I foresee a new generation of ethernet hubs that serve as firewalls: Problem there is trusting the manufacture of the ethernet hubs. I don't recall the exact details but one manufacture tried to slip a major invasion of end-users' privacy into their TOS for a firmware upgrade a while back. It blew up in their faces, but ...

    It's really getting to be dog-eat-dog world out there, and we're all Purina.
    TravelnMedic likes this.
  4. nachtnebel

    nachtnebel Original Member

    sorry, but I'm not trusting my privacy to no firewall. I'll cut the outbound channel off at the pockets. I don't need the mic or camera, thanks.
  5. TravelnMedic

    TravelnMedic Original Member

    That would be cisco and there forced "update" of firmware with there iCloud service shoved in, which locked people out of there routers and forced them to use Cisco's iCloud service. Ended in a PR nightmare and Cisco was forced to backpeddle .

    Cisco has now hired Barclays to spin off linksys which they bought back in 2003 for 500 million. IMHO a marriage made in (expletive deleted); prior to this had no problems with linksys products but after the purchase nothing but nightmares.
  6. Mike

    Mike Founding Member Coach

    You can choose not to buy this type of television, but there is no "outbound channel" per se, only packets interspersed with other packets heading out to the internet.
  7. Mike

    Mike Founding Member Coach

    Yup, thanks!
  8. TravelnMedic

    TravelnMedic Original Member

    No problem. I remember that day at work because we had lots of Linksys and Cisco products that ran everything. Being locked out of the system brought everything from email, to electronic charting to getting fuel. It was a nightmare and I remember walking by our "IT Directors" office and listening to him ripping Cisco Enterprise support a new one and even threatened to go out to cisco and break the door down at the corperate office in the Dallas area if not the next week in California when half the IT staff was going out for a training class. Magically the firmware that couldnt be downgraded was to the previous version but 18 hours of downtime caused 4 weeks of overtime to enter all the data correctly into the system and not have it on on paper.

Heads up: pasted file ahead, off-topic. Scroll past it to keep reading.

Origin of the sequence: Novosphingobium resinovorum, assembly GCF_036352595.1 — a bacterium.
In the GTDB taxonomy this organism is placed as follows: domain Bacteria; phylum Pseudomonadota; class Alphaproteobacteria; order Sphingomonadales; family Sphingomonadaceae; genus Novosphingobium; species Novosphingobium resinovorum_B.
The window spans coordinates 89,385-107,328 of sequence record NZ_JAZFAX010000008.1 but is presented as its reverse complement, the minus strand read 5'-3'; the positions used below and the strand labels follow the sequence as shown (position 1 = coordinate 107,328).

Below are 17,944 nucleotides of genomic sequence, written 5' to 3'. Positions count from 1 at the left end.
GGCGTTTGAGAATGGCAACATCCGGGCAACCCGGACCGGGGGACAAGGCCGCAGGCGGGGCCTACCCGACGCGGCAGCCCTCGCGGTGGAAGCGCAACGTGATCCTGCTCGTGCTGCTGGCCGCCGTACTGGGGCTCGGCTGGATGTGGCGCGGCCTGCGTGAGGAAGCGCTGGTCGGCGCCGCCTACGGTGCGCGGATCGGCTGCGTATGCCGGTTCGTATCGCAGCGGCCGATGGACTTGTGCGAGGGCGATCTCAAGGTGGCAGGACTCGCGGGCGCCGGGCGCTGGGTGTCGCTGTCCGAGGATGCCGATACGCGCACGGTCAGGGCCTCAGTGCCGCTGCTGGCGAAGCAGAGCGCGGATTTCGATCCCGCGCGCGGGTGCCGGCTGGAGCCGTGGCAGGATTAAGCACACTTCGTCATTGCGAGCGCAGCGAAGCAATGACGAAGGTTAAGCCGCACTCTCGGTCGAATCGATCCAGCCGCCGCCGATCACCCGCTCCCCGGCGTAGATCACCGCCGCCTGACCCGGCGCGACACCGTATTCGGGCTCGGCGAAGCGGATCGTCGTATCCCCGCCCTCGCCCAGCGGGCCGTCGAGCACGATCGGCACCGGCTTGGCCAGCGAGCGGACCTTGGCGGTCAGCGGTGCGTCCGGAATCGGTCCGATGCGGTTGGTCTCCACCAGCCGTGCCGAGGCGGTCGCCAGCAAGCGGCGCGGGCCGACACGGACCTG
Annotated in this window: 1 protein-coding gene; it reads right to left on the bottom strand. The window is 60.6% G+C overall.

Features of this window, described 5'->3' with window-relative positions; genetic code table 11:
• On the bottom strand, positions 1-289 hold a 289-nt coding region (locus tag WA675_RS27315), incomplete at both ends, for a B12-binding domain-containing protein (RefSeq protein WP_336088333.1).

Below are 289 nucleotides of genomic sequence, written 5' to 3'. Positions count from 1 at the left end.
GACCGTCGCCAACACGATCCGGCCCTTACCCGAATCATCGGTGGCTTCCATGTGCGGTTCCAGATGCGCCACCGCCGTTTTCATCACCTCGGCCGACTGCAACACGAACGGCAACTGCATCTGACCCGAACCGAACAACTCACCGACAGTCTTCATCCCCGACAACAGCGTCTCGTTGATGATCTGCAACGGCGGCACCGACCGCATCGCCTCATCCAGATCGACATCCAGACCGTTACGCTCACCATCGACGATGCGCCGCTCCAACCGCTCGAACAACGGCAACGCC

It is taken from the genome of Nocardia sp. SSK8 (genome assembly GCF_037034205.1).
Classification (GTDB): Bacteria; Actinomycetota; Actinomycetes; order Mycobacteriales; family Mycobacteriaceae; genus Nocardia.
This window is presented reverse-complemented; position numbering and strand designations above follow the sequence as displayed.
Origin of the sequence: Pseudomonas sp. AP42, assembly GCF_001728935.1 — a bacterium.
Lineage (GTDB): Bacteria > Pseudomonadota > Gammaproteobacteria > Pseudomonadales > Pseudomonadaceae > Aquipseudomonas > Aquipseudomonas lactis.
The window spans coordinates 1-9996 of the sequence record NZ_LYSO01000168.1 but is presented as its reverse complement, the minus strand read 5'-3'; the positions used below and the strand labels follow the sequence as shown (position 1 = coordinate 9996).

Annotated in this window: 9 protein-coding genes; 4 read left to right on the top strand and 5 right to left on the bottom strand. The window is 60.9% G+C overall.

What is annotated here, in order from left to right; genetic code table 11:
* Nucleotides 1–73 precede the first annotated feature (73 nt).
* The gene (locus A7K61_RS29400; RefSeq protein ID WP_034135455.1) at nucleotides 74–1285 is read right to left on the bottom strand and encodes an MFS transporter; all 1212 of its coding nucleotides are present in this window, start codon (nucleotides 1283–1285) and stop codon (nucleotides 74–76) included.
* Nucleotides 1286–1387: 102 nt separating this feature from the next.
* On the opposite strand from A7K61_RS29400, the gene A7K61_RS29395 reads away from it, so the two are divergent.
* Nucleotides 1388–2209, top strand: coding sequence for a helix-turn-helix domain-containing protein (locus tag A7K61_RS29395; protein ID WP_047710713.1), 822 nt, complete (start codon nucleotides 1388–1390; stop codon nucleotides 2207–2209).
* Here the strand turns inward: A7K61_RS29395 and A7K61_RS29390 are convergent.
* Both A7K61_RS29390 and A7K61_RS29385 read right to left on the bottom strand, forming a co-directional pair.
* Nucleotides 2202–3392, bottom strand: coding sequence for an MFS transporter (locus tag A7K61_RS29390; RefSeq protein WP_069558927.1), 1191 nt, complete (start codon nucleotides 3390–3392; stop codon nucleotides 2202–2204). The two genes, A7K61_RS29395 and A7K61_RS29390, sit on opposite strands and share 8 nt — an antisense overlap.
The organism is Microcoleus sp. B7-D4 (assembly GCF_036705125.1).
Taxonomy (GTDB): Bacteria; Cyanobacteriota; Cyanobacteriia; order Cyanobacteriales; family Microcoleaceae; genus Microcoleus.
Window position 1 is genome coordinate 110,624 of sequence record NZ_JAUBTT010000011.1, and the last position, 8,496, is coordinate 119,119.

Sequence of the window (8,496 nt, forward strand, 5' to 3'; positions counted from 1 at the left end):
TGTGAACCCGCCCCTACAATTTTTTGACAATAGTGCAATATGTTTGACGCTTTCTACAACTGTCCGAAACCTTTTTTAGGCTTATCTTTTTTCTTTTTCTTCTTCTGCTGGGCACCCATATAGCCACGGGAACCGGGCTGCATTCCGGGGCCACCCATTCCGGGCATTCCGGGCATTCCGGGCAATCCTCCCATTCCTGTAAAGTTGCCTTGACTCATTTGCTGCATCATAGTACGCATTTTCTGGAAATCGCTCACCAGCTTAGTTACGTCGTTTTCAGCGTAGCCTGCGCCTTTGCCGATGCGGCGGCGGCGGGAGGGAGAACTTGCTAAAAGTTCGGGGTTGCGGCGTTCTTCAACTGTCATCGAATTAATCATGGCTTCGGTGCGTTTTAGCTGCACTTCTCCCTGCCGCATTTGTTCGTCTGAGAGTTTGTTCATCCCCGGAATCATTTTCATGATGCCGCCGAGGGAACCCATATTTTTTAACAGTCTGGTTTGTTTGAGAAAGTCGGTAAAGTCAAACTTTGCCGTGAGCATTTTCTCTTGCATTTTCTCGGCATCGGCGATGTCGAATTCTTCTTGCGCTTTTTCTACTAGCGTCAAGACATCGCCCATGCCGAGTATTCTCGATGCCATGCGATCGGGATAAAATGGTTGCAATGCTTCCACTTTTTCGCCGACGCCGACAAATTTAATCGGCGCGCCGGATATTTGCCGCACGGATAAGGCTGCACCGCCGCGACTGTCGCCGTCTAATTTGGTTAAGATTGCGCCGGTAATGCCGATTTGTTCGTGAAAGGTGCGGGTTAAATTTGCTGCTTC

9. CelticWhisper

    CelticWhisper Founding Member

    Before Cisco was Belkin - they inserted ads into HTTP streams in realtime as you browsed the web through their routers.
  10. DeafBlonde

    DeafBlonde Original Member

    Does this mean that we'll have to pay, via our tax dollars, some gubment thug to sit around watching us watch TV??:confused:
    I wouldn't be surprised...:rolleyes:
  11. Mike

    Mike Founding Member Coach

    The Stasi is not dumb. They will just use coach potatos' own technology & equipment to spy on them. Effectively coach potatos will be self-informing.
  12. RB

    RB Founding Member

    Hope they like re-runs of The Big Bang Therory.
  13. CelticWhisper

    CelticWhisper Founding Member

    I do my TV watching from a Linux-powered HTPC connected to a projector. Content acquired from various distributed sources, downloaded through an anonymous VPN and FTP'd to a permanent-storage device on the HTPC itself, no streaming involved.

    Report THAT, assh0les.